Here are the rest of the props that I textured for our Unity game. I often would use materials that I made in substance designer such as the holographic glass, speckled plastic, and brushed aluminum. I always added a thin layer of dirt to every object to add roughness variation. I also added scratches when necessary; especially for metal pieces. Emmissive maps were used throughout on most items to add to visual continuity. Grime was added to items that made sense – like the soda machine, popcorn machine, and condiment dispensers.
Overall I learned to keep a quicker pace this time around and am still curious what makes a “perfect” texture job. Like, what makes a great texturer from an okay texturer?
Lastly, because I remember you mentioning it eaerlier in the semester, I’ll talk about how much work my teammates did in comparison to each other. Overall, we all worked very hard on this project. I personally believe Trey and Nichole put in the most effort into this project, as I saw them in the lab more often than me and Van. Van ended up spending more time in the lab in the later half of the project, but she was always consistently working throughout it. I would continually work on the project everyday, but I would go to bed earlier than my partners. Van, Nichole, and Trey were all able to stay up very late working in the lab (often times around 3 or 4:00 in the morning) where as I would try to go to bed by 2:00-3:00 each night. Once again, I think Trey and Nichole put in more effort than me and Van did. I (maybe pessimistically) think I put in less effort than everyone else, but I don’t regret getting more sleep each night and I am proud of how hard I worked on this project.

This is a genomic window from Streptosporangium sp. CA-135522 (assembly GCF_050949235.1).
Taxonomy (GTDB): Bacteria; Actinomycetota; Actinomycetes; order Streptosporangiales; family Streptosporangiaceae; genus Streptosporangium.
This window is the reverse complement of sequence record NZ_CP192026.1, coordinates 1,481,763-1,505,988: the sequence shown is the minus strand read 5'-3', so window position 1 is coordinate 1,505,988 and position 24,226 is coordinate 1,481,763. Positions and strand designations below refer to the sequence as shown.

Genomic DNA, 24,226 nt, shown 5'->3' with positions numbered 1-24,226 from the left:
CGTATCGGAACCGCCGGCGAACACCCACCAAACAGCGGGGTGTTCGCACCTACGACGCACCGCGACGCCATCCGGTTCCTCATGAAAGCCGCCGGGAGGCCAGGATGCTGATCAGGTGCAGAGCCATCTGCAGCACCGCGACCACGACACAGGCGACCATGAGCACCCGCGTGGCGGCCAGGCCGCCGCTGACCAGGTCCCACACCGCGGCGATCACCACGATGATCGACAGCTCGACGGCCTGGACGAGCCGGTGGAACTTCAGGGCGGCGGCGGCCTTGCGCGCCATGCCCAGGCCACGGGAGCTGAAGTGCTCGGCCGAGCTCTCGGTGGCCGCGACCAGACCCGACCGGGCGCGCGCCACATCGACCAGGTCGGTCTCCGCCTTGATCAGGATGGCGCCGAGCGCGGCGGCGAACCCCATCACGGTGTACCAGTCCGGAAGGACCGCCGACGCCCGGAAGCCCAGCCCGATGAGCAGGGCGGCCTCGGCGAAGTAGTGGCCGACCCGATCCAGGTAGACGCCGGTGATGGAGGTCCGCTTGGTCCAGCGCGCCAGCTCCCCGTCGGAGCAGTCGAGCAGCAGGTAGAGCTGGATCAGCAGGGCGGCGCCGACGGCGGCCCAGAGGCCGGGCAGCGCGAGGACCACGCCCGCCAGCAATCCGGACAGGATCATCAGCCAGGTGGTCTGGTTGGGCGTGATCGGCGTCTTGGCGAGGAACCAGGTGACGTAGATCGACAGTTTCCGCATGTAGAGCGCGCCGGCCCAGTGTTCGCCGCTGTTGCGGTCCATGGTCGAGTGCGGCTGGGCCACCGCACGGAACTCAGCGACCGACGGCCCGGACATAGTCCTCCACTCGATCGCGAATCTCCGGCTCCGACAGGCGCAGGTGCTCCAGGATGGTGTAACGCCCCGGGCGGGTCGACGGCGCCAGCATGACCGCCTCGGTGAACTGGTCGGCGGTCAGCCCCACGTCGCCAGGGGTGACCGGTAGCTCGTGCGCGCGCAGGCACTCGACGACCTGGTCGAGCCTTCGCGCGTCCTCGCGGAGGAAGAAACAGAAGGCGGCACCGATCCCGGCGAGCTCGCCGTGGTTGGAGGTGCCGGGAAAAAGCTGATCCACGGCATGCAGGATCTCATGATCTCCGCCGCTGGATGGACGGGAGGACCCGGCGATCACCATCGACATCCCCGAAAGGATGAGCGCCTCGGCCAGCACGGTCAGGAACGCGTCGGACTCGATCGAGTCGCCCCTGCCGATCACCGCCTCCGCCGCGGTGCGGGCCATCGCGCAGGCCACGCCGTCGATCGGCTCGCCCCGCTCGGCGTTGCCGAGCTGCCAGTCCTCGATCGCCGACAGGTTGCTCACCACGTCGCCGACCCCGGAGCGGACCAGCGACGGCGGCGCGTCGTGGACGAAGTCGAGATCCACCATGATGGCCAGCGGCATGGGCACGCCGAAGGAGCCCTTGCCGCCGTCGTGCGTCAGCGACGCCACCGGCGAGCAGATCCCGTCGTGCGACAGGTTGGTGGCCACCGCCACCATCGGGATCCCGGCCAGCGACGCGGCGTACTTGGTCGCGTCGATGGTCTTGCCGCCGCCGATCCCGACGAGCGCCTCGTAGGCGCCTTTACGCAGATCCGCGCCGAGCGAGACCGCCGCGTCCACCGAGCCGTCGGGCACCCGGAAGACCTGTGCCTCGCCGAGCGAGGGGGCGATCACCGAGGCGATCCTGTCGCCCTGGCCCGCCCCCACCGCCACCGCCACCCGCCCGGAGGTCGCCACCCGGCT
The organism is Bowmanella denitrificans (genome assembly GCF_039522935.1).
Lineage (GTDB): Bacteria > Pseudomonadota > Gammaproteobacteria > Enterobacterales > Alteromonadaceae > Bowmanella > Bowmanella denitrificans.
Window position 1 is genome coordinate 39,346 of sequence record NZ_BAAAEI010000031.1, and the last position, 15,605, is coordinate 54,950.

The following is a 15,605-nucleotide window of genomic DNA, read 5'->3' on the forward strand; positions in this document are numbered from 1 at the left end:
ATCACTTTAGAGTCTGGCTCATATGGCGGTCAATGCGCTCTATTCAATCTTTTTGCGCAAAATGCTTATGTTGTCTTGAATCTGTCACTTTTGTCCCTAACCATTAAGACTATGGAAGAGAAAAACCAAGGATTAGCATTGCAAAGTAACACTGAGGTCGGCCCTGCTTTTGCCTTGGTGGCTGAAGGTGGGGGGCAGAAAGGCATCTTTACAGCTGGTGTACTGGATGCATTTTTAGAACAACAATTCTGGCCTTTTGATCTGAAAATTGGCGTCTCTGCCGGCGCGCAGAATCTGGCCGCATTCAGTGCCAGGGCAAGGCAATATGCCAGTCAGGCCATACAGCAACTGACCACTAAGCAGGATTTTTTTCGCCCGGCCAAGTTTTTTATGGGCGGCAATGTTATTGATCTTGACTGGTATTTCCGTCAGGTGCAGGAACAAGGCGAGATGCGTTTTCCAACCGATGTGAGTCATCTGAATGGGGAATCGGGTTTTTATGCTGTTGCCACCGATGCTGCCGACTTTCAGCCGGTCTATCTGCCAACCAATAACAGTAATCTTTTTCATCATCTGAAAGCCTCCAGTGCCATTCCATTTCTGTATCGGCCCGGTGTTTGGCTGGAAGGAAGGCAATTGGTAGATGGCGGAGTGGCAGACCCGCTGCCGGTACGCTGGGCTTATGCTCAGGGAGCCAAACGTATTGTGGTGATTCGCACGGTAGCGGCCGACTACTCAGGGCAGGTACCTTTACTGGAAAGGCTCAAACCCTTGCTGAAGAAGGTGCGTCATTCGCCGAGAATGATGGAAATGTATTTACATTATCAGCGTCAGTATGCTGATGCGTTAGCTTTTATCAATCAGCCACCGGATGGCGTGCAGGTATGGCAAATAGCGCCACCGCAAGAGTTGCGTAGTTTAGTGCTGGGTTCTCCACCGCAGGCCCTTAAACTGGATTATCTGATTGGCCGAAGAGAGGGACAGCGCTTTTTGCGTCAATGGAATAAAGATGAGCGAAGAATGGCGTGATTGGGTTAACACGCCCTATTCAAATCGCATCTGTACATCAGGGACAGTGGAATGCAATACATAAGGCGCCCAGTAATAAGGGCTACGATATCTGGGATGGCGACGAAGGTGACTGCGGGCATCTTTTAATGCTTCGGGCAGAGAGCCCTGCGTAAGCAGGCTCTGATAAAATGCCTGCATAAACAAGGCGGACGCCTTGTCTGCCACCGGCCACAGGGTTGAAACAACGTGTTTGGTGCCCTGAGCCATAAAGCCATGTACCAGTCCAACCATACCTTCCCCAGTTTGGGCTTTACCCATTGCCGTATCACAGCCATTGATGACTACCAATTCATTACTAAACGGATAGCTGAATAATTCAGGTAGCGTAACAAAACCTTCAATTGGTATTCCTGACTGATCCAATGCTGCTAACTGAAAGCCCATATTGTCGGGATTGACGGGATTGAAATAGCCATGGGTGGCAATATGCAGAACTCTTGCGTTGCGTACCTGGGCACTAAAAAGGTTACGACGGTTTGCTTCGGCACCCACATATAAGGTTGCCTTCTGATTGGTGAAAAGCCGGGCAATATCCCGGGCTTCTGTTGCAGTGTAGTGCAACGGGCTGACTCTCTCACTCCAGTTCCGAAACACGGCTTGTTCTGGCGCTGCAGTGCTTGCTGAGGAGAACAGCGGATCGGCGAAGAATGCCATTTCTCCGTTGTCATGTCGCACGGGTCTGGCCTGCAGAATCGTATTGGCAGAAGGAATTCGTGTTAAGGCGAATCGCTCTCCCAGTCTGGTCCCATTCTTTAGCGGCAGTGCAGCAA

In the end, I textured every asset that I needed to texture. I UV mapped the majority of the assets, I created the greyboxes with accurate prop dimensions (all the research included) and I was eager to plan and discuss the project in its beginning phase.
BIG UPDATE. I have done a lot of texturing in the past few days. I ended up spending more time on the guitar antique than I should have (3 hours) but it was fun, and it looks good. The antiques have been the most fun to texture because dirt and scratches always add character. I have been a lot better this time around about not using the generic dirt generators in substance painter. I create my own black masks with a mixture of painting, procedurals, and smart masks.
I typically start texturing a mesh by baking additional maps like curvature, ambient occlusion, and thickness. Then I create a “base” layer (plastic, metal, wood). I spend a lot of time using black masks to paint in different materials on different parts of the mesh. I then add scratches, dirt and dents. I typically use an environment map with neutral lighting, such as any of the studio environments.
With some props I have specific reference to work with – like the guitar and camera. Because some of the props my group modeled used specific reference pictures, I am able to look at the same reference pictures to help my texturing.
Sometimes I try to pace myself and I end up forgetting scratches, or forgetting to bake the additional maps. Time management is the hardest part of this project.
Here I have begun texturing and creating materials for our assets. Just a day ago we decided to change our pipeline. Instead of individually texturing each object, we are now going to create substance materials (.sbsar files) to drag and drop onto different pieces of the mesh inside of unity. We will have to re-export our models with different materials applied to them from inside of Maya or Max.
So The past few days I have been mostly UV mapping. Here are all the assets I UV’d.